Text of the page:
Boat owners have to take precautionary measures and know how to handle a wide variety of situations to avoid a boat collision.
These include using a proper lookout, using radar if present, and following navigational regulations. Boats move quickly, stop slowly, and can meet unexpectedly, so it is important to understand your responsibilities and those of other boat owners.
Visit this page to learn about federal regulations for preventing collisions at sea.
Causes of Boating Collisions
According to the Florida Fish and Wildlife Commission (FWC), Florida leads the country with 935,742 registered vessels. Boating collisions were the leading type of boating accident, accounting for 43% of the total reportable boating accidents in the previous year.
Common causes of boating collisions include:
- No proper lookout
- Operator inattention
- Operator inexperience
- Excessive speed
- Machinery failure
- Reckless operation of the vessel
- Boating under the influence of alcohol or drugs
Many boating collisions can be prevented by following safety regulations, including the Navigation Rules listed by the United States Coast Guard for recreational boaters. As noted by the FWC, 80% of fatal boating accidents are caused by operators who have had no formal boater education.
Before leaving dry land, boat owners must know when to give way to each other. Depending on the situation and type of vessel, boats may either be the give-way vessel or the stand-on vessel. Give-way vessels must steer around while the stand-on vessel has the right of way. When meeting head-on, both boats are generally give-way vessels and should steer to the right. Generally, sailboats, rowboats, and canoes are less maneuverable and are considered stand-on vessels.
There are additional rules for overtaking, crossing, and meeting at angles that boaters should familiarize themselves with before hitting the water. Not knowing these rules or failing to follow them could result in a boating accident that leaves someone gravely injured.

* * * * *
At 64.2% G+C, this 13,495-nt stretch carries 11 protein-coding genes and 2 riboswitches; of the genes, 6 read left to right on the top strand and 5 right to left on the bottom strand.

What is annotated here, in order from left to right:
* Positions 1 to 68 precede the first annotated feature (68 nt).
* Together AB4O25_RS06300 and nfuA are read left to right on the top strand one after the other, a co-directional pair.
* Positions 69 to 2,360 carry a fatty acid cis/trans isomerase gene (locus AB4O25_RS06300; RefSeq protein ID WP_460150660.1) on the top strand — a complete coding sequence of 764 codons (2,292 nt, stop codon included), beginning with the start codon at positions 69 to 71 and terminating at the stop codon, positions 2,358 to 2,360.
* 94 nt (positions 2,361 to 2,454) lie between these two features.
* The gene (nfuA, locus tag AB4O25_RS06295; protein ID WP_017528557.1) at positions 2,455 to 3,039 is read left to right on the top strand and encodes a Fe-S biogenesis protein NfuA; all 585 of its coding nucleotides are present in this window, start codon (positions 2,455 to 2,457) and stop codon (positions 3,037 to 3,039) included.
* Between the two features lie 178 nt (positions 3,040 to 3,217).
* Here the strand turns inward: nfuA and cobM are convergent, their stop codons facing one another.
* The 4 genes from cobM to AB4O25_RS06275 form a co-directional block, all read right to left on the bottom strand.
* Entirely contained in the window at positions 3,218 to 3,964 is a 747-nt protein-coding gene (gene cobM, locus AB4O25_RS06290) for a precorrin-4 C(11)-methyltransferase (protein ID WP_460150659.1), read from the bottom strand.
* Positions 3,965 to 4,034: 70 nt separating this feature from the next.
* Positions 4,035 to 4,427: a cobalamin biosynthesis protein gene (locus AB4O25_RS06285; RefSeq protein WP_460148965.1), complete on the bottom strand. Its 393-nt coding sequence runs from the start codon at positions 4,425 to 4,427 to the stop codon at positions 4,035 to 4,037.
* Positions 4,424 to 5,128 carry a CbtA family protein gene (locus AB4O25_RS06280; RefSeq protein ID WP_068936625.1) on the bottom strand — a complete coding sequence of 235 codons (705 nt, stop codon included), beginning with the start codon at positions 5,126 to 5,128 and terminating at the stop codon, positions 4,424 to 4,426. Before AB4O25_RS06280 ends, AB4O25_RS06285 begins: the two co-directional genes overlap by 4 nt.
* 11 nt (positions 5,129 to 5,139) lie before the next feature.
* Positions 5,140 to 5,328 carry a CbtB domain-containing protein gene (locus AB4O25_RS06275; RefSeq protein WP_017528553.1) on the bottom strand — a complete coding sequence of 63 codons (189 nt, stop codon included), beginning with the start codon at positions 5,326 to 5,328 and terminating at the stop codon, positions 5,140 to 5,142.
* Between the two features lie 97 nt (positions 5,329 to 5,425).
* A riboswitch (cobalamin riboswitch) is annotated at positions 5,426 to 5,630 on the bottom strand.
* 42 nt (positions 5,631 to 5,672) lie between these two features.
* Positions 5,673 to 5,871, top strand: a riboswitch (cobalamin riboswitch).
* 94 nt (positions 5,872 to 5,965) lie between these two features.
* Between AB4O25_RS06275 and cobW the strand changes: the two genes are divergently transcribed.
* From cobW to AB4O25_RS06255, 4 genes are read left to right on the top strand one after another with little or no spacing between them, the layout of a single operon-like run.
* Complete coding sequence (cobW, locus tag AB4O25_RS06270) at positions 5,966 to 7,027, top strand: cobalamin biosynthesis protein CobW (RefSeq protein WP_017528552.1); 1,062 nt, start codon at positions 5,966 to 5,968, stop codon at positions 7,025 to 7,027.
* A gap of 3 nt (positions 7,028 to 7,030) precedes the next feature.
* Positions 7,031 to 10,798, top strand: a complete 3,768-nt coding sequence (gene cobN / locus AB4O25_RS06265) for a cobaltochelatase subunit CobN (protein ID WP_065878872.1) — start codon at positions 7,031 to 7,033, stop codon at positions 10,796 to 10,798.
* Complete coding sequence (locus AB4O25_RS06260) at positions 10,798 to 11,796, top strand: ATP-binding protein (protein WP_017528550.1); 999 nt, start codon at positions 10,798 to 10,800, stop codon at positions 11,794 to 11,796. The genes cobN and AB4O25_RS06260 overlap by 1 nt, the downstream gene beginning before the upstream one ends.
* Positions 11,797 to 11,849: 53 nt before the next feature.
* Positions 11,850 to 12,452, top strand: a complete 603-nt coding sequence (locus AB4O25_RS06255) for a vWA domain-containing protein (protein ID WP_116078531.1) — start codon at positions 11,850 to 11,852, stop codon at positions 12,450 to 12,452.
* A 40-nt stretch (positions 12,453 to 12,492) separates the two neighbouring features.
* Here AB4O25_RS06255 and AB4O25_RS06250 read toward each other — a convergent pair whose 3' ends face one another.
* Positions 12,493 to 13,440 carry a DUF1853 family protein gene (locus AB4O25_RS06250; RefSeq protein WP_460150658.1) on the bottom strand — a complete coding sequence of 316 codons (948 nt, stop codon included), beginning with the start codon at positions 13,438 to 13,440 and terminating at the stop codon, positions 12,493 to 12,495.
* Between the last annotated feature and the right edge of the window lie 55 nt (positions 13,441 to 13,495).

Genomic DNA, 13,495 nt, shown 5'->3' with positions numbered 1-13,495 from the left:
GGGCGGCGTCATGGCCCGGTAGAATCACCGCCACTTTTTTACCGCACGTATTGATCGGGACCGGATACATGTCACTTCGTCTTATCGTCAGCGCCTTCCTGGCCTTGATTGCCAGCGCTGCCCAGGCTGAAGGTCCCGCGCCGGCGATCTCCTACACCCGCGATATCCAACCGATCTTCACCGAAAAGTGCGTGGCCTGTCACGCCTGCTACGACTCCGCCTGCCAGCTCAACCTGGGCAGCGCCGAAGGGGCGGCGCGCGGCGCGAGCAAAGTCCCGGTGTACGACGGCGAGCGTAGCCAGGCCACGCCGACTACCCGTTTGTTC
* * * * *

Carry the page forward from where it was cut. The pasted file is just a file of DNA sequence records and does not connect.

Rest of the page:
Just like automobiles, boaters have to follow the “Rules of the Road” in order to avoid collisions. Failure to follow these rules can result in catastrophic injuries.
Read these rules for boating navigation by the U.S. Coast Guard and print them to keep on your boat.
Injuries Resulting from Boating Collisions
If you are injured in a boating collision in Miami, we can hold liable parties responsible for their wrongdoing. Whether it was due to negligence, operator inexperience, or the other vessel lacked a proper lookout, you might be entitled to compensation for your injuries. Proving liability in a boating collision accident can be difficult. You need an attorney who knows the state and federal laws that protect boat accident victims and will ensure that you get the largest recovery available.
Injuries from vessels colliding with other vessels or fixed objects can be life-altering. Multiple parties may be responsible for your damages, including the operator of the boat, owner, manufacturer, a negligent passenger, crew member, or the rental company. If you have suffered serious injuries, contact our Miami boat collision accident lawyers today to discuss your legal options. We can assist you in filing a lawsuit and recovering damages.
Injuries that may result in compensation include:
- Spinal cord injuries
- Head and neck injuries
- Traumatic brain injuries (TBI)
- Broken bones
- Internal injuries
- Wrongful death
Presumption of Fault in Boating Collision Accidents
It can be difficult to prove that another boat operator was negligent in a collision. To prove negligence, you have to show that the other boat operator violated the standard of care—that he or she failed to act in a reasonably prudent manner as a reasonable person would in a similar situation.
When a collision occurs, maritime law has a number of presumptions about who is at fault. When two ships collide, there is a presumption called the “Pennsylvania Rule.” Under the Pennsylvania Rule, when a boat operator is in violation of a navigation regulation at the time of a collision, he is presumed to be at fault. Similarly, under the “Oregon Rule,” a boat operator is presumed to be at fault if his vessel is moving and strikes a stationary vessel. Under the “Louisiana Rule,” a boat operator is presumed to be at fault if his moving vessel strikes a stationary object.
These presumptions can be very helpful for people injured as a result of boating collisions, and we are very familiar with using them to get justice for boat accident victims.
Hire a Miami Boating Collision Lawyer
If you are injured in a boat collision, you deserve an attorney who will not hesitate to take defendants and their insurance companies to trial. At Mase Seitz Briggs, we are trial attorneys that know what it takes to win cases. Our lawyers have represented thousands of victims, recovering tens of millions in settlements and verdicts.
We fight for you and your family to help get the justice you deserve. When your financial future depends on it, you need a Miami boating collision lawyer with experience you can trust. Contact our office at (844) 627-3529 or fill out our online contact form for a free, confidential case evaluation.Back to Boating Accidents